Browser IDN display policy: opinions sought

Eric Brunner-Williams ebw at
Tue Dec 13 18:09:04 CET 2011

On 12/13/11 10:49 AM, Andrew Sullivan wrote:
> In the area of spam control, despite all the nasty side effects,
> consulting several different abuse lists (which we might like to think
> of as "reputation services") gets you more information to base your
> decisions on.  ...

Circa 2002 there was wide spread filtering of one 2000 round new gTLD
due to the difference between its stated purpose and policy, and its
actual registration policy, as the latter made the namespace
accessible to unsollicited commercial emailers. The reputation effect
persisted for several years (and may still persist).

The point being that examples of autonomous mechanism behavior tending
towards apparent, even actual coherency of policy, exist for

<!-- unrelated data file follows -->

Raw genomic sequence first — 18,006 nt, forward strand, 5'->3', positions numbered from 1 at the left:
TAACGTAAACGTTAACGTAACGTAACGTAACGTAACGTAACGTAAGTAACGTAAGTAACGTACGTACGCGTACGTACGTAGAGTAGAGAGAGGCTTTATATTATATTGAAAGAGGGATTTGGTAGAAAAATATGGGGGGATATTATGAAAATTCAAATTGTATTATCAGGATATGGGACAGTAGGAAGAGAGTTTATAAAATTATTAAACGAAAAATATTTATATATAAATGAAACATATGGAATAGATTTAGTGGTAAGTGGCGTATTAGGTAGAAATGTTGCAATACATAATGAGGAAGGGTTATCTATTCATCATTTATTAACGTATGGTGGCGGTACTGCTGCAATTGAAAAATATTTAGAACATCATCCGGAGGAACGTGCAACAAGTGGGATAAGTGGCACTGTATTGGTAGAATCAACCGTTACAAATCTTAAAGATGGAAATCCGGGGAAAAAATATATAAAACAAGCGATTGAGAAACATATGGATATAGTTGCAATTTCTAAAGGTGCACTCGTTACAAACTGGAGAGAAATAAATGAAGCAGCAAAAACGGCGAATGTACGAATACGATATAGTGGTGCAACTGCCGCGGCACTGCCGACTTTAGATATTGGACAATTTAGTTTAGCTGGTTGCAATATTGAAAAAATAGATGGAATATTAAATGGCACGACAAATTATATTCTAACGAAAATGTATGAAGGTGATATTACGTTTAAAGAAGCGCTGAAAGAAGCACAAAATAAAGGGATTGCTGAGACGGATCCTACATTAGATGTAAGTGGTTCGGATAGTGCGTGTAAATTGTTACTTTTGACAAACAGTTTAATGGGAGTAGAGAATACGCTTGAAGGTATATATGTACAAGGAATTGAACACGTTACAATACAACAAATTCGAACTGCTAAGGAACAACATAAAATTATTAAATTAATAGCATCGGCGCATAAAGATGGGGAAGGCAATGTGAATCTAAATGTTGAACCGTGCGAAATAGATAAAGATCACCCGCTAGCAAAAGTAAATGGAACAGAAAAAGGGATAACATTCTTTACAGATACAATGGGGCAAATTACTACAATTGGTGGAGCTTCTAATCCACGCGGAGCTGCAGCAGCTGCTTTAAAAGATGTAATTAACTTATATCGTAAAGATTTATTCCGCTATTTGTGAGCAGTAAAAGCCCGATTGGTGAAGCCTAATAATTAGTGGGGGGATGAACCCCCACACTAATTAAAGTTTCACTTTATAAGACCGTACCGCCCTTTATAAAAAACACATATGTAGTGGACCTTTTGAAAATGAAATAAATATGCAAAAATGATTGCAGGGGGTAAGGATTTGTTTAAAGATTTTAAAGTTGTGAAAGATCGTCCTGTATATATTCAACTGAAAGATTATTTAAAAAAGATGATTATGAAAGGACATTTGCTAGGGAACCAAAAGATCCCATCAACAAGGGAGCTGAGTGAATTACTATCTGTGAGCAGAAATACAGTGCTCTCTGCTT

namespaces, not just domain names, addresses, and address block

> ... I don't see why a similar approach might not work for
> IDN display, _provided that_ zones have a way of stating what it is
> they're trying to do.  Such a mechanism (and calling this hand-wavy
> sketch of an idea a "proposal" is giving it too much credit) would be
> extremely imperfect and it would mean that new names always started at
> a disadvantage.  But it would at least give us something to build on.

The obverse would be the claim that non-global semantics can not
exist, and that state may not accumulate.

We've sort of been down this path before with gedanken experiments
about encoding discovery, the query-and-response problem, however,
here the problem is display, for which out-of-protocol mechanisms are

Since we're hand-waving, waving in the general direction of REPUTE
and/or DOMAINREP may necessary to access accumulated state, but may be
insufficient to determine a locally likely display property of some
non-ASCII label.

Two beads and change,

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